Source: Moskovskiye Novosti, 19 February 2004
In autumn 1999 experts called Surkov "a brilliant communicator " and "a creative PR expert and consultant able to anticipate certain events." Surkov's first brainchild was reported to be Unity election bloc founded in 1999 as a counterweight to Yevgeny Primakov's and Yuri Luzhkov's Fatherland is the whole Russia bloc that was gaining popularity at the moment. Actually, Surkov borrowed an idea of establishing a powerful alliance of the regional officials loyal to the Kremlin from Boris Berezovsky and former deputy head of Presidential Administration Sergei Zverev.
After Unity had allied with Fatherland Surkov, while speaking at a meeting of Fatherland's members in July 2001, said that at last it was possible to correct " a historic mistake" and to overcome the "cleavage" between Unity and Fatherland which had formerly been political opponents. In 2003 the bloc was renamed as United Russia political party. Surkov at the same time was called a co-founder and the main ideologist of United Russia as a "party of the power". Surkov was also said to lead the party to victory in parliamentary elections in December 2003.
Source: RIA Novosti, 11 July 2001, Political news Agency, 22 April 2005
Surkov was directly involved in establishing several youth movements in Russia. For instance, he was associated with Going Together pro-presidential youth movement founded in 2000. The movement was headed by former employee of the Presidential Administration Vasily Yakimenko. The first major event arranged by Going Together was a meeting held in the centre of Moscow on 7 November 2000. The movement brought together about 6000 people who called upon for "no drinking", "no smoking", "no using dirty language" and for ''supporting Vladimir Putin''. Going Together was reported to be "a failure" as the movement became notorious for its narrow-mindedness and eventually began to discredit Putin in the opinion of both domestic and world public. Going Together was reported to be founded only for money making.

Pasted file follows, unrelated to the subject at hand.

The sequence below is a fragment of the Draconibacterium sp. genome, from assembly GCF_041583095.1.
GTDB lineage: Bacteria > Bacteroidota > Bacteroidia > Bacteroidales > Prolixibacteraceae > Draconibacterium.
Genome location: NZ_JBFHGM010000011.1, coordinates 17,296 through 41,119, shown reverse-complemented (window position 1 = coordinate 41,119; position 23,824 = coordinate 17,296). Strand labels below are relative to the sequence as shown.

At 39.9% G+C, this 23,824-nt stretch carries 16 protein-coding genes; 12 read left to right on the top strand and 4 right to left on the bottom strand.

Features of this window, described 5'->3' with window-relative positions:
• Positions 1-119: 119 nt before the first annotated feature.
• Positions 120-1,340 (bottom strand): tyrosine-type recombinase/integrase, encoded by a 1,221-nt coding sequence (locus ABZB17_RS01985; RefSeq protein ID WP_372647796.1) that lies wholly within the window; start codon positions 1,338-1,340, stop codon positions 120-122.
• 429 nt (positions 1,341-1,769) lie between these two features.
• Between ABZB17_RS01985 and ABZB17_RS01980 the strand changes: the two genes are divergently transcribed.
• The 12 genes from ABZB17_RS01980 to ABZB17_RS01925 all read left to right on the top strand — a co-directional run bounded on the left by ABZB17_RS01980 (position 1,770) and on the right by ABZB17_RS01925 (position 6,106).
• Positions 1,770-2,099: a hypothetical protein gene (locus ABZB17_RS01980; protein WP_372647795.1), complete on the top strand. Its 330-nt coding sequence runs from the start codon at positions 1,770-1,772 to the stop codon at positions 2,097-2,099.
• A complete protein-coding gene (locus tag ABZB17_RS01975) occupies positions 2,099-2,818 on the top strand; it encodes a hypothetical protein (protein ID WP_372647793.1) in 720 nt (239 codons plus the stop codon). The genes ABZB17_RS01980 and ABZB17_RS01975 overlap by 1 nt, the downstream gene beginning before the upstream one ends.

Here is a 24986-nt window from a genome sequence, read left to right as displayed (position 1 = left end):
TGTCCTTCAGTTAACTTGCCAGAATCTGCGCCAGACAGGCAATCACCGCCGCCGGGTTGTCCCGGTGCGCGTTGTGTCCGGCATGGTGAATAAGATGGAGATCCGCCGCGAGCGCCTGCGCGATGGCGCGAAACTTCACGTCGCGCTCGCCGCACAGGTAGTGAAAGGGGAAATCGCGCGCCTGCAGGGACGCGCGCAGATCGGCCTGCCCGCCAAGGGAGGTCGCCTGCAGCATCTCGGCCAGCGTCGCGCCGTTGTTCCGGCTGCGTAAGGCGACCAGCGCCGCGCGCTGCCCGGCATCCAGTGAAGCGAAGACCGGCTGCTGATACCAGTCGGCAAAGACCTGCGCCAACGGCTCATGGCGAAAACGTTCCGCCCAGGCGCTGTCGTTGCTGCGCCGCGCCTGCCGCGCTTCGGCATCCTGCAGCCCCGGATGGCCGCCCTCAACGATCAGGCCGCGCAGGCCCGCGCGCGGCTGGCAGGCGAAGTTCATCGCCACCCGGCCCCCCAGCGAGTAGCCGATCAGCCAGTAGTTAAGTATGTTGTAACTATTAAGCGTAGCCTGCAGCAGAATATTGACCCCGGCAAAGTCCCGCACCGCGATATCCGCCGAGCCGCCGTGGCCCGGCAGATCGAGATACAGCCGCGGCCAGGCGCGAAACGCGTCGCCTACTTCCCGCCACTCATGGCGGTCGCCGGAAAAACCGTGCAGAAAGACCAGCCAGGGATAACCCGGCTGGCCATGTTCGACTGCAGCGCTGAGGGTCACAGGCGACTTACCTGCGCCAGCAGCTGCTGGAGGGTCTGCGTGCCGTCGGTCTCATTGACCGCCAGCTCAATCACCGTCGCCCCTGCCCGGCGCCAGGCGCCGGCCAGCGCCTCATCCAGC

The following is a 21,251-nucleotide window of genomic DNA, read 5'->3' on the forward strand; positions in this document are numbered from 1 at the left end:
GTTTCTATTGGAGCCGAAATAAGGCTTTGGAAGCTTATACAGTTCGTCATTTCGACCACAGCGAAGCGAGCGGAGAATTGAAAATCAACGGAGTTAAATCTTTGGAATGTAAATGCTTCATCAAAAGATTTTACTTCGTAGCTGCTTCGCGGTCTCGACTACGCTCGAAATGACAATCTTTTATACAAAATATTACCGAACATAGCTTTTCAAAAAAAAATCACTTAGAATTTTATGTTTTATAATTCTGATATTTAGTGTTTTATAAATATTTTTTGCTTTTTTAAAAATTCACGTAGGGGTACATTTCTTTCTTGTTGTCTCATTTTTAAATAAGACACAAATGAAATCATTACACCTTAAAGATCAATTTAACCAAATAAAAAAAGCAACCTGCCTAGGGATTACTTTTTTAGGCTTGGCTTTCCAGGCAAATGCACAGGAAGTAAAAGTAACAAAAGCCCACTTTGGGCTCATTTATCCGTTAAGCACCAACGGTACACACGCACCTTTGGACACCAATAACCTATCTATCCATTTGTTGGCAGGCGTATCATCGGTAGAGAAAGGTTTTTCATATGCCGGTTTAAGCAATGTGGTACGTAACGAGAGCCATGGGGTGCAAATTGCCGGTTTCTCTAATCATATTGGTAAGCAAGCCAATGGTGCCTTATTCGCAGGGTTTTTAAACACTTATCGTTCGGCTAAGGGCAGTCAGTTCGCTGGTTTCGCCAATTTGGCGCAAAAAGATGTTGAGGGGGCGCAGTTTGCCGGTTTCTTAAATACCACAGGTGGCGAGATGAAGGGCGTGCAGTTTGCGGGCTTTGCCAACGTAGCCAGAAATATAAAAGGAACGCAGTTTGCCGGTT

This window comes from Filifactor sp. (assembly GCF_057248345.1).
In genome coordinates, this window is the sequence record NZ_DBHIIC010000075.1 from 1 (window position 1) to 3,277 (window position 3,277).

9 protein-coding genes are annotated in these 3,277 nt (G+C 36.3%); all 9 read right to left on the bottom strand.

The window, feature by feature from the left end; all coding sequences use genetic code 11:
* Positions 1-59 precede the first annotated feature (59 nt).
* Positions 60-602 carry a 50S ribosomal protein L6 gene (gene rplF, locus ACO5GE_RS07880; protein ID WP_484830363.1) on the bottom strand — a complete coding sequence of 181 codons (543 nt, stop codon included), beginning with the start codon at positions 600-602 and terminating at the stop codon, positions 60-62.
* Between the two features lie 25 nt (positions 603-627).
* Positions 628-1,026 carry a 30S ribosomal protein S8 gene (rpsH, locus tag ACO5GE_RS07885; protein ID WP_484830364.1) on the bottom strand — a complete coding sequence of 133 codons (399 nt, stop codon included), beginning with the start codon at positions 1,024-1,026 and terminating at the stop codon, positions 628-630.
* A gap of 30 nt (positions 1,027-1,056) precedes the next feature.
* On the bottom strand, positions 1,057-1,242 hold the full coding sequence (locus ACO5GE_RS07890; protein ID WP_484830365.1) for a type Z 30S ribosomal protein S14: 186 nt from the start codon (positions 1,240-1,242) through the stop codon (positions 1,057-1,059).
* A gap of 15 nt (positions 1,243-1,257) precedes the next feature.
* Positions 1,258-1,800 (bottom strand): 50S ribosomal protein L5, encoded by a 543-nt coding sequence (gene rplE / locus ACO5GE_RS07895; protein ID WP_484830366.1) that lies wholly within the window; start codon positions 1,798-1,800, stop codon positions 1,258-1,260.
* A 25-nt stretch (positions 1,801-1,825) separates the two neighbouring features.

Source: Kommersant, 21 February 2005
In 2005 The Ours movement was established to replace Going Together. On 21 February 2005 in St. Petersburg Surkov and Yakimenko met with "commissars" of the new youth movement. They tried to avoid the attention of mass media.
Surkov and Yakimenko promised to their supporters that by 2008 a new "party of the power" would be founded on the basis of The Ours. They emphasized that their plan had been approved by Vladimir Putin.
In summer 2005 3000 activists from 45 regions of Russia gathered at the camp of The Ours on Seliger lake. Advisor to the head of the Presidential Administration Gleb Pavlovsky arrived at the rally and urged the activists to be ready "to resist physically attempted unconstitutional coup". Surkov, in turn, said, "Grow up quickly and we will give you the country." The Ours soon got low reputation and, in fact, repeated all the mistakes of Going Together.
Source: Polit.Ru, 16 December 2005
Surkov's original philosophy is that there is no freedom in the world. He believes that all democratic systems are actually manageable, so that the key to success is the ability to influence people giving them an illusion of freedom despite virtual governance. According to Surkov, the only freedom is "the artistic one''.
And so in 2006 Surkov developed an unconventional concept of "sovereign democracy" and took part in establishing the second wing of the political system in Russia, Just Russia, that was to become a party to a full-fledged two-party system. It is therefore suspected that Surkov contributed to liquidation of Yukos in 2003. His grudge against Khodorkovsky only aggravated the conflict, but the real reason was Khodorkovsky's attempt to finance SPS opposition party and the Communist Party, that is, to beat Surkov.
Source: Kommersant, 22 November 2010
In 2011 Surkov masterminded the ban on initial public offering of the securities of Domodedovo international airport in London. Government bodies had been coming on the largest private airport in Russia since summer 2010 when Master Bank, which serviced Surkov's agencies, refused to meet their credit obligations attached to the securities of a contractor of Domodedovo airport for about $ 1 billion rubles.
The largest action of the campaign against the owners of Domodedovo was a terrorist attack at the airport on 24 January 2011 in which 35 people were killed. A few hours later Surkov's analysts reported to president Medvedev that primary responsibility for making the attack possible should be imposed on the airport administration. The report seemed to be carefully prepared beforehand.
Surkov was rumoured to plan bringing a network of Moscow airports under a single control, so he sought to take Domodedovo from its current owners. It was said that Surkov was going to leave the Kremlin in 2012 therefore he tried to arrange for himself a job as a manager of the united network of Moscow airports.
Source: Stringer.Ru, 31 May 2011